Ellis v. J.R.'s Country Stores, Inc.
ORDER granting 8 Motion for Summary Judgment, and denying as moot 13 Motion to Certify Conditionally a Collective Action, by Judge Christine M. Arguello on 7/12/13. This case is dismissed with prejudice, and J.R.s Country Stores, Inc. shall have its costs.(dkals, )
IN THE UNITED STATES DISTRICT COURT
FOR THE DISTRICT OF COLORADO
Judge Christine M. Arguello
Civil Action No. 12-cv-01916-CMA-KLM
SANDRA ELLIS, on behalf of herself and others similarly situated,
J.R.=S COUNTRY STORES, INC., a Colorado corporation,
ORDER GRANTING DEFENDANT=S MOTION FOR SUMMARY JUDGMENT
This Fair Labor Standards Act (“FLSA”) case is before the Court on the Motion
for Summary Judgment filed by Defendant J.R.’s Country Stores, Inc. (“J.R.’s”). (Doc.
# 8.) Jurisdiction is proper under 28 U.S.C. § 1331 (federal question). For the reasons
discussed below, the motion is granted.
J.R.’s employed Plaintiff Sandra Ellis as a general store manager from
approximately December 2007 until April 6, 2012, at its store in Holly, Colorado.
J.R.’s classified Ellis as an “exempt employee” and, therefore, did not pay her overtime
wages. According to J.R.’s “Store Manager Base Pay Plan,” Ellis was required to work
“a minimum of 50 hours per week and a minimum 5 day work week.” (Doc. # 31-2 at 2.)
That plan further provides that managers, as “salaried employee[s], . . . will still be
required to work whatever number of hours per week is necessary to effectively run their
store.” (Id.) Ellis was paid on a weekly basis. On April 3, 2012, J.R.’s paid Ellis a total
of $593.80, which was $31.20 less than her prevailing salary of $625 per week. 1 This
was the only instance in which J.R.’s paid Ellis less than her predetermined salary.
On April 6, 2012, Ellis resigned. The following month, J.R.’s reimbursed her a total
of $322.88 after “receiv[ing] notice from [her] of the allegedly improper deduction.” 2
(Doc. ## 8 at 10; 8-12 at 5.)
On July 23, 2012, Ellis initiated this action, asserting one claim for relief under
the FLSA, 29 U.S.C. ' 201, et seq. (Doc. # 1.) J.R.’s filed an Answer on August 31,
2012 (Doc. # 7), and it moved for summary judgment on October 11, 2012 (Doc. # 8).
Ellis did not respond to the motion. Instead, she filed a AMotion to Certify Conditionally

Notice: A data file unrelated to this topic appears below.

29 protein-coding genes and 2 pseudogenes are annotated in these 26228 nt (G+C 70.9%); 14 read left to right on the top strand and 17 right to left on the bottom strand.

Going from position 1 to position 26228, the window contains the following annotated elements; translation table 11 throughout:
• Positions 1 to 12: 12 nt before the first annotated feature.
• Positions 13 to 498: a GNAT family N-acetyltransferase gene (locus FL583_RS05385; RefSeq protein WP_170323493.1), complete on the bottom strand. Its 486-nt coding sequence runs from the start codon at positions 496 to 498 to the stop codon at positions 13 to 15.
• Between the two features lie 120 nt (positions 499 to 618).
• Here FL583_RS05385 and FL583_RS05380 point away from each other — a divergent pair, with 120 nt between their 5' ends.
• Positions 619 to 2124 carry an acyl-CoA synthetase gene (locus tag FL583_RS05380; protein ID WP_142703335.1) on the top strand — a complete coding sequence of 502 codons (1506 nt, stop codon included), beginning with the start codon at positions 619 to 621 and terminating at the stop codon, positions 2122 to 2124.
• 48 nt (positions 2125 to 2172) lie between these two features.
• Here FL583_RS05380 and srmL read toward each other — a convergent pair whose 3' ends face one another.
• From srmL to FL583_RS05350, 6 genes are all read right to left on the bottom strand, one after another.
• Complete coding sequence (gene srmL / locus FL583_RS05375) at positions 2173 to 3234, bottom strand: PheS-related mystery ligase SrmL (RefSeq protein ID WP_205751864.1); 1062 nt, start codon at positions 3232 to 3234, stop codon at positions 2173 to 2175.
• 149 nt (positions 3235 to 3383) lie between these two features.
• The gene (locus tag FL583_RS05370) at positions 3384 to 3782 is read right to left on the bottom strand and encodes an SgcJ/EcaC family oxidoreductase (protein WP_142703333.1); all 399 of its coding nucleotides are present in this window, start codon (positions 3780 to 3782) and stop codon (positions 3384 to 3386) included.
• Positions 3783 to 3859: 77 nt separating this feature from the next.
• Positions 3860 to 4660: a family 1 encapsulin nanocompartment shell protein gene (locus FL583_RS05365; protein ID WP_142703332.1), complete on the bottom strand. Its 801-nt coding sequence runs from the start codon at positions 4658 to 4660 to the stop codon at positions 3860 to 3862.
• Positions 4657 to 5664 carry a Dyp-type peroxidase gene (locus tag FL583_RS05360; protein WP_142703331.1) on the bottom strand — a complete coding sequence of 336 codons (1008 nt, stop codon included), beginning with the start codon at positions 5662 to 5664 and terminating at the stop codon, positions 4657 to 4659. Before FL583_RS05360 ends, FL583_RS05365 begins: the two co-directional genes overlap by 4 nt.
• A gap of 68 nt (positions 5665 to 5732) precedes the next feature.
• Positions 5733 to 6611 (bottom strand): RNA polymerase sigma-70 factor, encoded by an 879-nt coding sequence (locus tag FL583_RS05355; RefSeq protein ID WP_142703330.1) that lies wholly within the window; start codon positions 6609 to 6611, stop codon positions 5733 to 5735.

a Collective Action under the Fair Labor Standards Act of 29 U.S.C. ' 216(b) and for
Court Assisted Notice@ (Doc. # 13) on October 18, 2012, and a motion to defer judgment
(on J.R.’s summary judgment motion) on October 31, 2012 (Doc. # 15). Thereafter,
J.R.’s filed a motion to stay (Doc. # 16), along with a AMotion for Extension of Time
to File Response to Plaintiff=s Certification Motion Pending the Court=s Ruling on
Defendant=s Motion for Summary Judgment or its Ruling on Defendant=s Motion for
a Temporary Stay@ (Doc. # 17).
On December 11, 2012, the Court granted J.R.’s motion to stay, denied Ellis’s
motion to defer judgment, denied as moot J.R.’s AMotion for Extension of Time to File
The parties maintain different, though overlapping, explanations as to why Ellis’s pay was
reduced on April 3, 2012. (Compare Doc. # 8 at 7 n.3, with Doc. # 31-1 at 2.) Regardless, as
pertinent here, the parties agree that Ellis’s pay was reduced as a result of her inability to work
50 hours during the workweek of March 16, 2012–March 22, 2012.
J.R.’s explains its method for calculating the reimbursement amount, which Ellis does not
contest, at Doc. # 8-12.
Response to Plaintiff=s Certification Motion Pending the Court=s Ruling on Defendant=s
Motion for Summary Judgment or its Ruling on Defendant=s Motion for a Temporary
Stay,@ and stayed proceedings related to Ellis’s AMotion to Certify Conditionally a
Collective Action under the Fair Labor Standards Act of 29 U.S.C. ' 216(b) and for Court
Assisted Notice.@ (Doc. # 24.) Thereafter, Ellis responded to J.R.’s summary judgment
motion (Doc. # 31), to which J.R.’s replied (Doc. # 34). As such, the motion is ripe for
II. STANDARD OF REVIEW
Summary judgment is warranted when “the movant shows that there is no